VANCOUVER, Aug. 23 /CNW/ - "Fraser River sockeye returns look set to top 20 million fish, and could go to 25 million, making it the second, possibly even the largest run in 60 years," said independent fisherman and long time Pacific Salmon Commission Fraser Panel member Mike Griswold. "This vindicates our long quest to obtain Marine Stewardship Council certification that Fraser sockeye is well managed. We are thrilled."
Last year, Fraser sockeye failed to return in the numbers expected, prompting Fisheries and Oceans Canada to close the fishery amid claims that it was commercially extinct. "2010 has proved that when environmental conditions are good, Fraser sockeye is enormously resilient. Management remains extremely cautious with harvest rates at less than half the levels of the recent past in order to rebuild weak populations," said Griswold.
Eminent UBC fisheries scientist Carl Walters notes that the problem in 2009 was extremely poor marine survival of the fish in 2007 when they went to sea. "Very low numbers of fish made it through the Georgia Strait, and those that did had very poor growth. And there were several species that had the same poor growth pattern. So we think it was just a one-off bottleneck in the survival during their life in the ocean." Walters goes on to add that returning sockeye could be harvested at much higher harvest rates than DFO has allowed over the last 15 years, including this year, without detriment to long term productivity.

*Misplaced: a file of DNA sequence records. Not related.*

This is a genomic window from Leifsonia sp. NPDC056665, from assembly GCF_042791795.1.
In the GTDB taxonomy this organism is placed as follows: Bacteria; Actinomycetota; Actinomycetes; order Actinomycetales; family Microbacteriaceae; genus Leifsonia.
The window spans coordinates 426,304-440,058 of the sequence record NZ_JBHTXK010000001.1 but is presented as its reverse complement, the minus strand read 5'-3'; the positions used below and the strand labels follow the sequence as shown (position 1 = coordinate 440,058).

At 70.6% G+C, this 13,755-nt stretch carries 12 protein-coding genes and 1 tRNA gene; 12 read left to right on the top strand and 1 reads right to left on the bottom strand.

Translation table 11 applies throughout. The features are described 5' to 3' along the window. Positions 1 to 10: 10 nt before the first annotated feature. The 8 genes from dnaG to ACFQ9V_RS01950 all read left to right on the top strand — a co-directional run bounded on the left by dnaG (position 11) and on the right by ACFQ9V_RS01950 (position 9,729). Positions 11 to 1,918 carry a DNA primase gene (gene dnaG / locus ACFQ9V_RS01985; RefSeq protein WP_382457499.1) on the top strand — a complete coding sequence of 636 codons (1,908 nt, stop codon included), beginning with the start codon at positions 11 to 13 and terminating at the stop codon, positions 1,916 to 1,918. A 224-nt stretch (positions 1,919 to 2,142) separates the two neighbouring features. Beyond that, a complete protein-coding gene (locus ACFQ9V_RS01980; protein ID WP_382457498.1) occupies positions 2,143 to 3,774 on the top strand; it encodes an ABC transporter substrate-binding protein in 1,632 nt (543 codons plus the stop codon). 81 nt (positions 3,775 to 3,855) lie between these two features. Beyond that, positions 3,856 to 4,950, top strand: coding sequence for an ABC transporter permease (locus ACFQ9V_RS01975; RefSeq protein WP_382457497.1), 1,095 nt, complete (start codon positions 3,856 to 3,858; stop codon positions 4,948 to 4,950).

According to Griswold, MSC certification has helped keep prices to the fishermen fairly high because of international demand for sustainable seafood products. "MSC certification has meant more than $10 million to us by letting us market our fish to high value niches domestically and internationally."
As harvests increase, Griswold, said prices will come down, making it a good buy for consumers. Chef Robert Clark of the renowned Vancouver seafood restaurant "C" said the fish currently harvested en route to the Fraser, is "outstanding, just the right amount of fat and oil content, making it the best sockeye I have ever seen."
Christina Burridge of the Canadian Pacific Sustainable Fisheries Society added that MSC certification with its action plan for improvement and rigorous annual public audits, "is the best means to ensure that management responds to environmental conditions so that we have more record runs in the future. "Fraser River sockeye is back."
SOURCE CANADIAN PACIFIC SUSTAINABILITY FISHERIES SOCIETY
For further information: For further information: Mike Griswold, independent salmon troller, 250.285.3701, Griswold.firstname.lastname@example.org; Christina Burridge, CPSFS, 604.377.9213, email@example.com